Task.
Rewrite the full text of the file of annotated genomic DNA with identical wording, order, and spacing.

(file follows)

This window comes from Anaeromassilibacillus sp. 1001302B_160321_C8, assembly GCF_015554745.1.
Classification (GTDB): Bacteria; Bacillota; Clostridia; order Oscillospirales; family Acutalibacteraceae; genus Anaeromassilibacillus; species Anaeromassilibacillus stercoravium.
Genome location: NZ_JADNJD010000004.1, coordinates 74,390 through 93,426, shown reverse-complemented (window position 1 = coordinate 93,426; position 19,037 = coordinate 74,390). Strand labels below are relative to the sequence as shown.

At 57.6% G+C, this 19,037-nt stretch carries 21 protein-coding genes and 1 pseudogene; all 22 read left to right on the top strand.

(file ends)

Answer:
This window comes from Anaeromassilibacillus sp. 1001302B_160321_C8, assembly GCF_015554745.1.
Classification (GTDB): Bacteria; Bacillota; Clostridia; order Oscillospirales; family Acutalibacteraceae; genus Anaeromassilibacillus; species Anaeromassilibacillus stercoravium.
Genome location: NZ_JADNJD010000004.1, coordinates 74,390 through 93,426, shown reverse-complemented (window position 1 = coordinate 93,426; position 19,037 = coordinate 74,390). Strand labels below are relative to the sequence as shown.

At 57.6% G+C, this 19,037-nt stretch carries 21 protein-coding genes and 1 pseudogene; all 22 read left to right on the top strand.